Friday, 24 July 2015

Letting Them Go

Parenting is an easy task. Good parenting doesn't exactly fit in the category of easy tasks. Most couples enter this new phase with a preconceived set of notions. There are books available that are again born out of the unique experiences and issues that people face everyday in order to give these new breed of parents a chance at excelling at this daunting task. There is no 'one size fits all'. Whilst there is a lot of help available on how and what we should teach our children, there is absolutely no literature available that tells parents how much or what they may learn; nothing that would tell them or give them an inkling about how they would need to learn to let go.

One afternoon, my mother came back from work and saw me running around the house, collecting stuff. A suitcase lay open half filled with my clothes. I dumped the things I had in my hand in the suitcase and dashed out of the room for another round. She was flabbergasted for a few moments, trying to grasp the status-quo. When she found her voice, she posed the question. "What's happening? Where are you going?" I did not reply the first time, thinking, calculating, trying to carve out a defence argument if she says the dreaded word, 'No'. She put her bag down on a table and started following me around the house. She forgot how hungry and tired she was. All she wanted to know was where am I planning to go.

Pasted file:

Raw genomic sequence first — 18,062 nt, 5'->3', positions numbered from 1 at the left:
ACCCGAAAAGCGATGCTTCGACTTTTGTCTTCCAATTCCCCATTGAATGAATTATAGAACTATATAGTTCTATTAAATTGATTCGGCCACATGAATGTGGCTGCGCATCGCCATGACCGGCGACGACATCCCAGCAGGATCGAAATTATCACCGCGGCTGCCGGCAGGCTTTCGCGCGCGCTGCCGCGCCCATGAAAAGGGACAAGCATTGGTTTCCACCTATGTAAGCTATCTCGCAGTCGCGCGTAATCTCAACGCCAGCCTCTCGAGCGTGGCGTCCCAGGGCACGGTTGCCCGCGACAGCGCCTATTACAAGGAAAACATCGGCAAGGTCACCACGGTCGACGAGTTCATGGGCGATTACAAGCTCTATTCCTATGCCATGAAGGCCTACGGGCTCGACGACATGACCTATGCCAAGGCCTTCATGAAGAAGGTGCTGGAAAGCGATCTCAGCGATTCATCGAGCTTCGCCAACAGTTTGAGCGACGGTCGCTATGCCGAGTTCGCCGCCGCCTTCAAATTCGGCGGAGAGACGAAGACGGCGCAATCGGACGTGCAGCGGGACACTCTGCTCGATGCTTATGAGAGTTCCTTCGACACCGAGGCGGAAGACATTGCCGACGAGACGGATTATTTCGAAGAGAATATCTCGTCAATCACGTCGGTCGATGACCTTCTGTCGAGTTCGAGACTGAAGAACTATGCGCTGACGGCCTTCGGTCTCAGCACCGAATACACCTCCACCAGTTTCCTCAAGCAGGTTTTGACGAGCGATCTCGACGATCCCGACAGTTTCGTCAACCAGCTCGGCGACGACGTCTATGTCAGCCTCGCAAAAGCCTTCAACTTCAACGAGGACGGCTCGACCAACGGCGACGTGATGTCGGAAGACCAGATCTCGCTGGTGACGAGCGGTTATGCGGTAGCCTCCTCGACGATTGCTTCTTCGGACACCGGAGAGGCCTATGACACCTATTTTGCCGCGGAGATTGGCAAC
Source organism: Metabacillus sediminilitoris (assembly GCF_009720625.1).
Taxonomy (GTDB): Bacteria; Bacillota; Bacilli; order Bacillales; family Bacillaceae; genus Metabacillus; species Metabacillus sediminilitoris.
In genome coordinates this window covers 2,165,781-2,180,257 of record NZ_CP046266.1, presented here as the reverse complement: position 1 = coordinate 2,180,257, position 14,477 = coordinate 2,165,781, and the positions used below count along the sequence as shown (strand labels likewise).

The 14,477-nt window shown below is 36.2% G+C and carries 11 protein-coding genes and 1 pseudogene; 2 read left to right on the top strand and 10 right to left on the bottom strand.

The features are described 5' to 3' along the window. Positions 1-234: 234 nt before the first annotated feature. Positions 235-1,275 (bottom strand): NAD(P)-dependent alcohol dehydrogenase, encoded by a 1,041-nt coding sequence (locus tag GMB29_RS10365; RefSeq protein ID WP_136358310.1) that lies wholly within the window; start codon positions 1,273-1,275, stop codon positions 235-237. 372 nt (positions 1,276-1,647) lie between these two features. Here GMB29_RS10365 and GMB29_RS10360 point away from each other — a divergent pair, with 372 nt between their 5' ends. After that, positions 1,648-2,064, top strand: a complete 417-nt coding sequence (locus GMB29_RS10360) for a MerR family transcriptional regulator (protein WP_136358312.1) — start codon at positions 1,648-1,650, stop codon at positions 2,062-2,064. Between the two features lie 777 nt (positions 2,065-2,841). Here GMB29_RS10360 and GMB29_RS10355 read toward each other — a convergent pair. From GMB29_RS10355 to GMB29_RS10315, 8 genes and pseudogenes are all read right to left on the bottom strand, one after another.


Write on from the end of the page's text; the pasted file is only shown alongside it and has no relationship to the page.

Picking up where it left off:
When I dumped the last set of things in the suitcase and was convinced that I had enough clothes and toiletries to last for the next twelve days. I turned to her and said, "I have to go to a camp I have volunteered for and it begins in precisely 2 hours."

She was looking at me with large questioning eyes and I saw she was struggling to find words.
"Where is it being held?" I told her the address. "For how many days?" I said 12. Her eyes widened. "You should wait for your dad and ask for his permission."

"Mom, no, I'm not waiting for him to be back. I have given my word and I have to report in 2 hours." I bet she hadn't seen this coming when she allowed her 13 year old daughter to enrol in the military cadet corps. I could see she was thinking hard. For what seemed like a few moments, she asked, "Am I allowed to come and see you?" I hugged her tight, "Yes, you can. Every evening."

I don't know if she realised it then or not that she had just crossed a huge milestone in her journey as a parent. She had learnt to think beyond the age old question that gnaws at every mother's heart. Will my children be safe? She had learnt to let her little baby girl go.

No guide on parenting has ever mentioned it; a lesson that my mother and countless other parents learn everyday only by experience- You will have to let your children go. One day, you will have to stop protecting them and let them learn to live by themselves. You will have to let them spread their wings if you want to see them soar. 

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